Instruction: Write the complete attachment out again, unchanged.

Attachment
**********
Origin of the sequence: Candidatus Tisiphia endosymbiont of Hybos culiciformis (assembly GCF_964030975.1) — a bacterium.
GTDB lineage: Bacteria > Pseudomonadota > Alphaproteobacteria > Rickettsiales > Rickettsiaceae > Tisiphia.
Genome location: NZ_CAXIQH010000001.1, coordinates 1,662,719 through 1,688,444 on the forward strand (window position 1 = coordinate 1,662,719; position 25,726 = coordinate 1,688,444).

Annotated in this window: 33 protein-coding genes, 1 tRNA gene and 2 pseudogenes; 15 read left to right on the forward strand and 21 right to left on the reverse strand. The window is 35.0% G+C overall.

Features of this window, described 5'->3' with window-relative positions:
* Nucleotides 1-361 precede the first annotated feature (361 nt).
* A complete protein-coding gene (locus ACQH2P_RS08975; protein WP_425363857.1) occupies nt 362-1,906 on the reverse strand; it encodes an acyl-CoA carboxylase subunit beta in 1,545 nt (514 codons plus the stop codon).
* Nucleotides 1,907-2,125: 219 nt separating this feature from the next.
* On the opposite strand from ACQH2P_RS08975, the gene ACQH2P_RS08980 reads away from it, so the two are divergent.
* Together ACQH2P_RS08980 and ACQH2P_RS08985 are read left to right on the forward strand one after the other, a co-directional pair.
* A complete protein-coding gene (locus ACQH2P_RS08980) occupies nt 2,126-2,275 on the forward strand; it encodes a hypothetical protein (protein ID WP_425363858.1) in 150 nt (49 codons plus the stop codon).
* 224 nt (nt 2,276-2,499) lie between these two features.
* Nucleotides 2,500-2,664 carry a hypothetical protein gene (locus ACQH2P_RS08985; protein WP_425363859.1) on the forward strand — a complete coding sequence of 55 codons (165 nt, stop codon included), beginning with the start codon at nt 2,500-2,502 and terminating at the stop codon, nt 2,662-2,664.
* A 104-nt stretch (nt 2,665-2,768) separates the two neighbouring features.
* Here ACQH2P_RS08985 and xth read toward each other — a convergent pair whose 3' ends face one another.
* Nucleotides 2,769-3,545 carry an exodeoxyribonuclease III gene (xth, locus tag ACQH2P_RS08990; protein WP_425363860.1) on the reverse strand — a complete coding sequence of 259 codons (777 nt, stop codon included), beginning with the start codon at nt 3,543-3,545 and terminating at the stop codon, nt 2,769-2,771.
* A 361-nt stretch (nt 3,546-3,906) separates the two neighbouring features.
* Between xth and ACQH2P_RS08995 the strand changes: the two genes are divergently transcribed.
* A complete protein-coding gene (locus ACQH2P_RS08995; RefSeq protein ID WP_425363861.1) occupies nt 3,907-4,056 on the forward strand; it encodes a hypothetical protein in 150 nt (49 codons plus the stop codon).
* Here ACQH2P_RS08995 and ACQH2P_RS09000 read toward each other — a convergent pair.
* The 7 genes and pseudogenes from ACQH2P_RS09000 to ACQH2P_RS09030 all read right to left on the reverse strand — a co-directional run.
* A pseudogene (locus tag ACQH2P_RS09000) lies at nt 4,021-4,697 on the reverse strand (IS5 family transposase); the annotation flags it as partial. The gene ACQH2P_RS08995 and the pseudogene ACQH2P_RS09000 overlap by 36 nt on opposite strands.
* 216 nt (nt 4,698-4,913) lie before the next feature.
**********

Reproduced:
Origin of the sequence: Candidatus Tisiphia endosymbiont of Hybos culiciformis (assembly GCF_964030975.1) — a bacterium.
GTDB lineage: Bacteria > Pseudomonadota > Alphaproteobacteria > Rickettsiales > Rickettsiaceae > Tisiphia.
Genome location: NZ_CAXIQH010000001.1, coordinates 1,662,719 through 1,688,444 on the forward strand (window position 1 = coordinate 1,662,719; position 25,726 = coordinate 1,688,444).

Annotated in this window: 33 protein-coding genes, 1 tRNA gene and 2 pseudogenes; 15 read left to right on the forward strand and 21 right to left on the reverse strand. The window is 35.0% G+C overall.

Features of this window, described 5'->3' with window-relative positions:
* Nucleotides 1-361 precede the first annotated feature (361 nt).
* A complete protein-coding gene (locus ACQH2P_RS08975; protein WP_425363857.1) occupies nt 362-1,906 on the reverse strand; it encodes an acyl-CoA carboxylase subunit beta in 1,545 nt (514 codons plus the stop codon).
* Nucleotides 1,907-2,125: 219 nt separating this feature from the next.
* On the opposite strand from ACQH2P_RS08975, the gene ACQH2P_RS08980 reads away from it, so the two are divergent.
* Together ACQH2P_RS08980 and ACQH2P_RS08985 are read left to right on the forward strand one after the other, a co-directional pair.
* A complete protein-coding gene (locus ACQH2P_RS08980) occupies nt 2,126-2,275 on the forward strand; it encodes a hypothetical protein (protein ID WP_425363858.1) in 150 nt (49 codons plus the stop codon).
* 224 nt (nt 2,276-2,499) lie between these two features.
* Nucleotides 2,500-2,664 carry a hypothetical protein gene (locus ACQH2P_RS08985; protein WP_425363859.1) on the forward strand — a complete coding sequence of 55 codons (165 nt, stop codon included), beginning with the start codon at nt 2,500-2,502 and terminating at the stop codon, nt 2,662-2,664.
* A 104-nt stretch (nt 2,665-2,768) separates the two neighbouring features.
* Here ACQH2P_RS08985 and xth read toward each other — a convergent pair whose 3' ends face one another.
* Nucleotides 2,769-3,545 carry an exodeoxyribonuclease III gene (xth, locus tag ACQH2P_RS08990; protein WP_425363860.1) on the reverse strand — a complete coding sequence of 259 codons (777 nt, stop codon included), beginning with the start codon at nt 3,543-3,545 and terminating at the stop codon, nt 2,769-2,771.
* A 361-nt stretch (nt 3,546-3,906) separates the two neighbouring features.
* Between xth and ACQH2P_RS08995 the strand changes: the two genes are divergently transcribed.
* A complete protein-coding gene (locus ACQH2P_RS08995; RefSeq protein ID WP_425363861.1) occupies nt 3,907-4,056 on the forward strand; it encodes a hypothetical protein in 150 nt (49 codons plus the stop codon).
* Here ACQH2P_RS08995 and ACQH2P_RS09000 read toward each other — a convergent pair.
* The 7 genes and pseudogenes from ACQH2P_RS09000 to ACQH2P_RS09030 all read right to left on the reverse strand — a co-directional run.
* A pseudogene (locus tag ACQH2P_RS09000) lies at nt 4,021-4,697 on the reverse strand (IS5 family transposase); the annotation flags it as partial. The gene ACQH2P_RS08995 and the pseudogene ACQH2P_RS09000 overlap by 36 nt on opposite strands.
* 216 nt (nt 4,698-4,913) lie before the next feature.